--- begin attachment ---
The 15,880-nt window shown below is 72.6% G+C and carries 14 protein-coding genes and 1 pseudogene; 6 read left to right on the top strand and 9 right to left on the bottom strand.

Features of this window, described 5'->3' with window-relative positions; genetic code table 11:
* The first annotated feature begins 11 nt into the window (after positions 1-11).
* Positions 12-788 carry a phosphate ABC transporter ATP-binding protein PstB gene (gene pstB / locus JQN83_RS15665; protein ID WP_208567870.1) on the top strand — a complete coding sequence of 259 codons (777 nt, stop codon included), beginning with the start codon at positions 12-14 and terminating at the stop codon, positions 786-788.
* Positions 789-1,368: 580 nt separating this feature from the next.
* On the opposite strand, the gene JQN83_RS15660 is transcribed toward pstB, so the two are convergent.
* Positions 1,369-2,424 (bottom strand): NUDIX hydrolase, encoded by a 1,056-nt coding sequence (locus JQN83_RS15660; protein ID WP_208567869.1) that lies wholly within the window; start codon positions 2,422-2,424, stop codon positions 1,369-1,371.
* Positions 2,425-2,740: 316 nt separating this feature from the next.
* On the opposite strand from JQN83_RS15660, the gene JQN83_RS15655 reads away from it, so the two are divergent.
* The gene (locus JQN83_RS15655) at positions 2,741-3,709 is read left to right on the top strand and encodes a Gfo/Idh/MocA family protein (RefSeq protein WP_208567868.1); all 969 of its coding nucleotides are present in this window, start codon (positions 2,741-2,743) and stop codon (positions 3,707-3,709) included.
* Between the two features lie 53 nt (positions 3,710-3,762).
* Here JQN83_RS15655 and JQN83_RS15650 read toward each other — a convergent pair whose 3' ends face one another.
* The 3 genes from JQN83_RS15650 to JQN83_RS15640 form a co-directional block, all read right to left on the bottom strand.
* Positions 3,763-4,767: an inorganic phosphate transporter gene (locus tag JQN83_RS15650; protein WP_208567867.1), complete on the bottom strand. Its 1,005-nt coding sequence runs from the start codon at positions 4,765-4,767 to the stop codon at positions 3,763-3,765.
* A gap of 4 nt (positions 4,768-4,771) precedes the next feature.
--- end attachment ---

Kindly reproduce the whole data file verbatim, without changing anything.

The 15,880-nt window shown below is 72.6% G+C and carries 14 protein-coding genes and 1 pseudogene; 6 read left to right on the top strand and 9 right to left on the bottom strand.

Features of this window, described 5'->3' with window-relative positions; genetic code table 11:
* The first annotated feature begins 11 nt into the window (after positions 1-11).
* Positions 12-788 carry a phosphate ABC transporter ATP-binding protein PstB gene (gene pstB / locus JQN83_RS15665; protein ID WP_208567870.1) on the top strand — a complete coding sequence of 259 codons (777 nt, stop codon included), beginning with the start codon at positions 12-14 and terminating at the stop codon, positions 786-788.
* Positions 789-1,368: 580 nt separating this feature from the next.
* On the opposite strand, the gene JQN83_RS15660 is transcribed toward pstB, so the two are convergent.
* Positions 1,369-2,424 (bottom strand): NUDIX hydrolase, encoded by a 1,056-nt coding sequence (locus JQN83_RS15660; protein ID WP_208567869.1) that lies wholly within the window; start codon positions 2,422-2,424, stop codon positions 1,369-1,371.
* Positions 2,425-2,740: 316 nt separating this feature from the next.
* On the opposite strand from JQN83_RS15660, the gene JQN83_RS15655 reads away from it, so the two are divergent.
* The gene (locus JQN83_RS15655) at positions 2,741-3,709 is read left to right on the top strand and encodes a Gfo/Idh/MocA family protein (RefSeq protein WP_208567868.1); all 969 of its coding nucleotides are present in this window, start codon (positions 2,741-2,743) and stop codon (positions 3,707-3,709) included.
* Between the two features lie 53 nt (positions 3,710-3,762).
* Here JQN83_RS15655 and JQN83_RS15650 read toward each other — a convergent pair whose 3' ends face one another.
* The 3 genes from JQN83_RS15650 to JQN83_RS15640 form a co-directional block, all read right to left on the bottom strand.
* Positions 3,763-4,767: an inorganic phosphate transporter gene (locus tag JQN83_RS15650; protein WP_208567867.1), complete on the bottom strand. Its 1,005-nt coding sequence runs from the start codon at positions 4,765-4,767 to the stop codon at positions 3,763-3,765.
* A gap of 4 nt (positions 4,768-4,771) precedes the next feature.